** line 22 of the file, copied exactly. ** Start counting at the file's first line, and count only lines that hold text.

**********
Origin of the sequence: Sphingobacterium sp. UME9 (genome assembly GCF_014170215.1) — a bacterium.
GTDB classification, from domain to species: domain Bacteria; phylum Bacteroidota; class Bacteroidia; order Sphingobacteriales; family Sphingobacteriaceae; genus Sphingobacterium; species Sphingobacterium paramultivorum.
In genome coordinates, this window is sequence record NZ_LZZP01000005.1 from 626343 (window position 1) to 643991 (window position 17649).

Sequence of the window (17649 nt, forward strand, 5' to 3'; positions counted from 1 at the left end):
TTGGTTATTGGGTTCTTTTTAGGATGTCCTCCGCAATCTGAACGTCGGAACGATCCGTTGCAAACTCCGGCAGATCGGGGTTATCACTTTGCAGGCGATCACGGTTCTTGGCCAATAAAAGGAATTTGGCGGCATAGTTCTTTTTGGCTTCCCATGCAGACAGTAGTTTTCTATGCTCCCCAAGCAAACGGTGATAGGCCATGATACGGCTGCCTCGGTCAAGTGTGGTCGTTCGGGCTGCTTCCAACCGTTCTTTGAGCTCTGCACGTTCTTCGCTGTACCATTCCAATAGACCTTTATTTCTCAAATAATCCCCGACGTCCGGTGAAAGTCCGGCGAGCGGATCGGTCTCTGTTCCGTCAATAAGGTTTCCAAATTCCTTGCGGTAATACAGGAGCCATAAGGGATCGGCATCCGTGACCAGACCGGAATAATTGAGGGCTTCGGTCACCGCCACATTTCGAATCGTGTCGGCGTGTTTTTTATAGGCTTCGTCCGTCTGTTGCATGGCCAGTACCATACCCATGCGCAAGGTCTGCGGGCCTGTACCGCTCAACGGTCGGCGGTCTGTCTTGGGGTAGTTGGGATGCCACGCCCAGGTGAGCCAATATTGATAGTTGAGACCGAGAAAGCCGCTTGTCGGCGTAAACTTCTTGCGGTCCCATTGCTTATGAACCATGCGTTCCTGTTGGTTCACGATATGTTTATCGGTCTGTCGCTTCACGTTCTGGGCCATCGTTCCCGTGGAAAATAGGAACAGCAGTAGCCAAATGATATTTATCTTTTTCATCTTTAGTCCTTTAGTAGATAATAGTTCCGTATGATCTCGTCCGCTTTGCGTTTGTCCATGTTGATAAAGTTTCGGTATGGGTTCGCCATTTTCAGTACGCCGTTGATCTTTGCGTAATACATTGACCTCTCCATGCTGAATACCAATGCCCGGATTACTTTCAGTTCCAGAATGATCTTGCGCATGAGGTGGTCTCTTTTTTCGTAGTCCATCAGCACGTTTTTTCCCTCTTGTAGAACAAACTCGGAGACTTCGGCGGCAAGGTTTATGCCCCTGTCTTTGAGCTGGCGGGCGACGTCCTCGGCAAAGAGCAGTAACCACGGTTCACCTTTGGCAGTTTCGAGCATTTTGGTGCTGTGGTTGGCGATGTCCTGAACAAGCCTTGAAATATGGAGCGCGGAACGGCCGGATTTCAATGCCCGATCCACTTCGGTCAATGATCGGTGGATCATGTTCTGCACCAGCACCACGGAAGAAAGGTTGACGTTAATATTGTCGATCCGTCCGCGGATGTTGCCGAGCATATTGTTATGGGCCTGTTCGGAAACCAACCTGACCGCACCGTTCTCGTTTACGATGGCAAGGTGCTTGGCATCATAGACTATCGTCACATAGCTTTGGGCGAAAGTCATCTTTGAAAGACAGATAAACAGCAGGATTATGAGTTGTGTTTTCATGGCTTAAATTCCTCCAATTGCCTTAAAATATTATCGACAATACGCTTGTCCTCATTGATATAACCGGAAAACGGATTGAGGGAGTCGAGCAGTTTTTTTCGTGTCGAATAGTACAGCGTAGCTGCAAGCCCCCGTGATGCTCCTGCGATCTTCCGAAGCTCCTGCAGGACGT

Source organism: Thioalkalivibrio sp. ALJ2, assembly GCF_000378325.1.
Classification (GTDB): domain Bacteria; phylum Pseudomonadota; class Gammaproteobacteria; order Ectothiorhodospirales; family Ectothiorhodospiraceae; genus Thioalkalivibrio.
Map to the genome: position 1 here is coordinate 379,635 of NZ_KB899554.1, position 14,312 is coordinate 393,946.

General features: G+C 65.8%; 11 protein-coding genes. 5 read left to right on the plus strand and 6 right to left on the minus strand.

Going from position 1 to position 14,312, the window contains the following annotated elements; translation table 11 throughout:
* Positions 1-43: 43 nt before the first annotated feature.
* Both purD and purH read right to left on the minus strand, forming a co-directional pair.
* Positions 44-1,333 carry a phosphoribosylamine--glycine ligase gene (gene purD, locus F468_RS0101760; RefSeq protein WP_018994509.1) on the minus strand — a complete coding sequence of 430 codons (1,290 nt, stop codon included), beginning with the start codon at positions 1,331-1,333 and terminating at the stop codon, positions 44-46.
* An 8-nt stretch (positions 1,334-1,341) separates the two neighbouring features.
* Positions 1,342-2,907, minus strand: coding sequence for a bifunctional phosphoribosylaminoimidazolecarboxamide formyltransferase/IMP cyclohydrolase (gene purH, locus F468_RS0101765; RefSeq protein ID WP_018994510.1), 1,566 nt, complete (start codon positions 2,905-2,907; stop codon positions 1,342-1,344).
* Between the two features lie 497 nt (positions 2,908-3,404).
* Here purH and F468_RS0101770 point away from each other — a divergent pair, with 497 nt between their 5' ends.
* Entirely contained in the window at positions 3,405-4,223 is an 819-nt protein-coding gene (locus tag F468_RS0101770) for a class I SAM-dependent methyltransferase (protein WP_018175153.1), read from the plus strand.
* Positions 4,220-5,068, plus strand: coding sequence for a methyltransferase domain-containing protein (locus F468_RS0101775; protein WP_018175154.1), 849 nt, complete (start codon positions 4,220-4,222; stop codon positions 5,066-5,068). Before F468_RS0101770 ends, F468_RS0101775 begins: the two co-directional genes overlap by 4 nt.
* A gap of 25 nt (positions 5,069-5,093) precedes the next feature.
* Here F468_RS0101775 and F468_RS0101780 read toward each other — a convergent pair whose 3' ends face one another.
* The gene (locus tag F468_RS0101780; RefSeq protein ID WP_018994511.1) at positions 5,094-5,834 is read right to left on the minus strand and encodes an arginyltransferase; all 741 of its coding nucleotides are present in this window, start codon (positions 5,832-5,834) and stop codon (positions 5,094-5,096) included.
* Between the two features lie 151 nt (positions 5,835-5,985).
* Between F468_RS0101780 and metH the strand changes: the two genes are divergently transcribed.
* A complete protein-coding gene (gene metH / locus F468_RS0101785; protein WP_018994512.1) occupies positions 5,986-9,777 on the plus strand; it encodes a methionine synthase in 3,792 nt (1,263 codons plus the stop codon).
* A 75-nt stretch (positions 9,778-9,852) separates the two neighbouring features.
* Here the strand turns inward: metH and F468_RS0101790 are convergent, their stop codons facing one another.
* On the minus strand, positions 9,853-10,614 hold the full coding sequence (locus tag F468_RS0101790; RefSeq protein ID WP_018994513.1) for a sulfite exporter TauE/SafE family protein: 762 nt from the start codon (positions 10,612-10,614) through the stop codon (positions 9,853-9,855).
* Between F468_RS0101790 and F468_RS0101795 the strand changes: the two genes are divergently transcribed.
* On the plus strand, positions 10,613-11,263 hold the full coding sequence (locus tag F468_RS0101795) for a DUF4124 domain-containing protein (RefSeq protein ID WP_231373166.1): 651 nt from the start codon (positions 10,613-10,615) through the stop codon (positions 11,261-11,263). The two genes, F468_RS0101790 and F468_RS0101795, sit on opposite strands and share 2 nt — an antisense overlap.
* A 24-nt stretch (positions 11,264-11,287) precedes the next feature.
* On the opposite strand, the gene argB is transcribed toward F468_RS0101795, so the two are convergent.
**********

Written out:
* The gene (locus tag F468_RS0101780; RefSeq protein ID WP_018994511.1) at positions 5,094-5,834 is read right to left on the minus strand and encodes an arginyltransferase; all 741 of its coding nucleotides are present in this window, start codon (positions 5,832-5,834) and stop codon (positions 5,094-5,096) included.